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Theatre Of The Extraordinary

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The Hindu MetroPlus Playwright award was instituted in 2008. It carries a cash prize of rupees one lakh for the best new and original English script that has neither been published nor performed before submission. The entry must be a full-length play on any subject of your choice. It can either be an adaptation of a novel or a text, but translations are not eligible. It is open to any citizen of India, above the age of eighteen or those who have been residents of India over the last five years. The Hindu MetroPlus has been organising a theatre fest in Chennai since 2006.

Abhishek Majumdar's Harlesden High Street is a disturbing account of being immigrants in London. It does not matter whether you are from Bangladesh, Pakistan or India, but the bottom line is that you are not originally from Britain. The three characters, Rehan, Karim and Ammi are discussing their life in England as South Asian immigrants. The hard fact is that their life is reduced to eking out an existence of being vegetable and fruit sellers, instead of being say, a geography teacher as Rehan's father aspired to be-"He hated Pakistan. All he ever wanted to do was …To teach geography to the Gora children." Instead, "at the age of sixty-five, he managed tickets, passport, visa." The sad irony is that this life is inherited by their children as well. Rehan, for instance, tried being a printer of world maps, but it went kaput when the police, mistakenly, while investigating the scene of a botched attempt of a suicide-bomber, made the "immediate link…Pakistan…Muslim printer, overnight had to shut the business."  They seem to be caught in a rut, of which there seems to be no way of moving up the social ladder. There is a sense of disillusionment and of being without roots, as if it is impossible now to call any geographically-specific place as home. The concept of home is completely shattered by having acquired the tag of immigrants and it is no longer possible to even to refer to the country of origin as home as there is no sense of allegiance with it. The children of immigrants, though born and brought up in London, like their parents, continue to feel displaced and try to come to peace with their daily existence and referring to it as home.

Prashant Prakash and Kalki Koechlin's Skeleton Woman is an equally disturbing play, although it's a love story, loosely based on an Inuit folktale. It is about A and B, who are together against all odds. A is a young woman, with probably a corporate job and is the long-suffering wife of B, who is a fisherman-turned-writer with the most outrageous imagination. The play deals with the concept of love and the demands of keeping the relationship stable, including, "…doing things that don't always suit you, doing things even when you don't want to do them simply because they mean something to the other person." Sometimes the pressure of maintaining appearances in society puts undue pressure on the marriage and it may implode, leaving not even the ghostly semblance of the original relationship.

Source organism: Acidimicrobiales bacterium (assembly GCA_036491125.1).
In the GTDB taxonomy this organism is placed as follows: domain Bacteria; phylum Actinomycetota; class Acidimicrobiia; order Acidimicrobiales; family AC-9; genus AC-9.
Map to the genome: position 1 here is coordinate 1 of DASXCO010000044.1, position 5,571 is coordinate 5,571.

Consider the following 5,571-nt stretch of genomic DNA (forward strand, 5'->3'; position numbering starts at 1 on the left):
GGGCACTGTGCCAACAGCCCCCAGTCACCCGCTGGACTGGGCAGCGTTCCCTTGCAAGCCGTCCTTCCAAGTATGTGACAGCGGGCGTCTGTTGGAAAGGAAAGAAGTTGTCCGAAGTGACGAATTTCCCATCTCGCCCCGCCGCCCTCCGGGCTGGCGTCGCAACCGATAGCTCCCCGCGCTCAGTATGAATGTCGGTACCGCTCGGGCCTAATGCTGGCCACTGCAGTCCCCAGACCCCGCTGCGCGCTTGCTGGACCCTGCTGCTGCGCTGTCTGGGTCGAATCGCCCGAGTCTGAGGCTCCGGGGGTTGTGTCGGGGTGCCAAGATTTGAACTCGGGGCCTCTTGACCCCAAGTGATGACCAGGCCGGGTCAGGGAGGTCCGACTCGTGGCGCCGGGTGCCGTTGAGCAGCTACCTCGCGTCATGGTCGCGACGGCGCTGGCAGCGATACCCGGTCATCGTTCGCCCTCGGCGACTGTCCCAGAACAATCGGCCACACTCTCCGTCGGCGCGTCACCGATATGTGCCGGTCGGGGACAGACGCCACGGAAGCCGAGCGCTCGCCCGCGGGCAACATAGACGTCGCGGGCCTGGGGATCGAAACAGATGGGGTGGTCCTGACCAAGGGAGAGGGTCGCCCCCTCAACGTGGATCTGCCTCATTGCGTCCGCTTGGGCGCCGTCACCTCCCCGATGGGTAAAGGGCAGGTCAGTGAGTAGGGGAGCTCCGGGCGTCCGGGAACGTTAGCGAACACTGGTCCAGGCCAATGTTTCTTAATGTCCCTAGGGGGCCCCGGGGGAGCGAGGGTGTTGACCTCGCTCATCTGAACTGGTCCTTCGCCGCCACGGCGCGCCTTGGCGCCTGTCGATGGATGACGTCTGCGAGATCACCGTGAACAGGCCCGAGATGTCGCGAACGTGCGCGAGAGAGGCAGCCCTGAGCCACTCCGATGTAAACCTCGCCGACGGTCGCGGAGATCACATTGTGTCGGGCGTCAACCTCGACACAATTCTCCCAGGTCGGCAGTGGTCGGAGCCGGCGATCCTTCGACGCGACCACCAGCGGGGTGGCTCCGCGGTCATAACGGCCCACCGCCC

Neel Chaudhuri's Taramandal is loosely based upon the Satyajit Ray short story, Patol Babu Filmstar and it explores the possibilities and efforts that it requires to become a recognised actor. Through the use of seven characters and their stories, Chaudhuri discusses the various stages of disillusionment and despair that actors experience. In the original story, "Ray's story flashes back every now and then from Patol's present to moments in his life past, bringing in incidents of his failed ambition to become a serious actor. In Taramandal, these back stories are played out in short vignettes, through other versions of Patol…characters who share a history of disappointment with Patol, but in different contexts." (p.94) The unfortunate reality is that despair and the feeling of helplessness holds true for most people. The saddest character is that of Devika who is struggling to balance her life between being a professional actor and a mother, but is only able to earn her few seconds of fame as the brand ambassador for a little known mobile phone called Omniphone. An association that she has had for eight years and yet, when a new and talented photographer, Mario, comes for a photo shoot, he opts only to take stills of her red-painted fingernails as her face "doesn't work…I don't know who she is-She's not famous. I don't know what she is supposed to represent."

The four young playwrights who are included in this anthology are exceptionally talented. The effect of these powerful and yet sensitively told stories linger for a long time after having read the script. To see them being performed would be quite a treat. Though one cannot help but ask, where will these playwrights be some years hence-still in theatre or venturing into films?  The three plays that won the Hindu MetroPlus award from 2008-10 deserved every bit of the recognition conferred upon them.

Jaya Bhattacharji Rose is a publishing consultant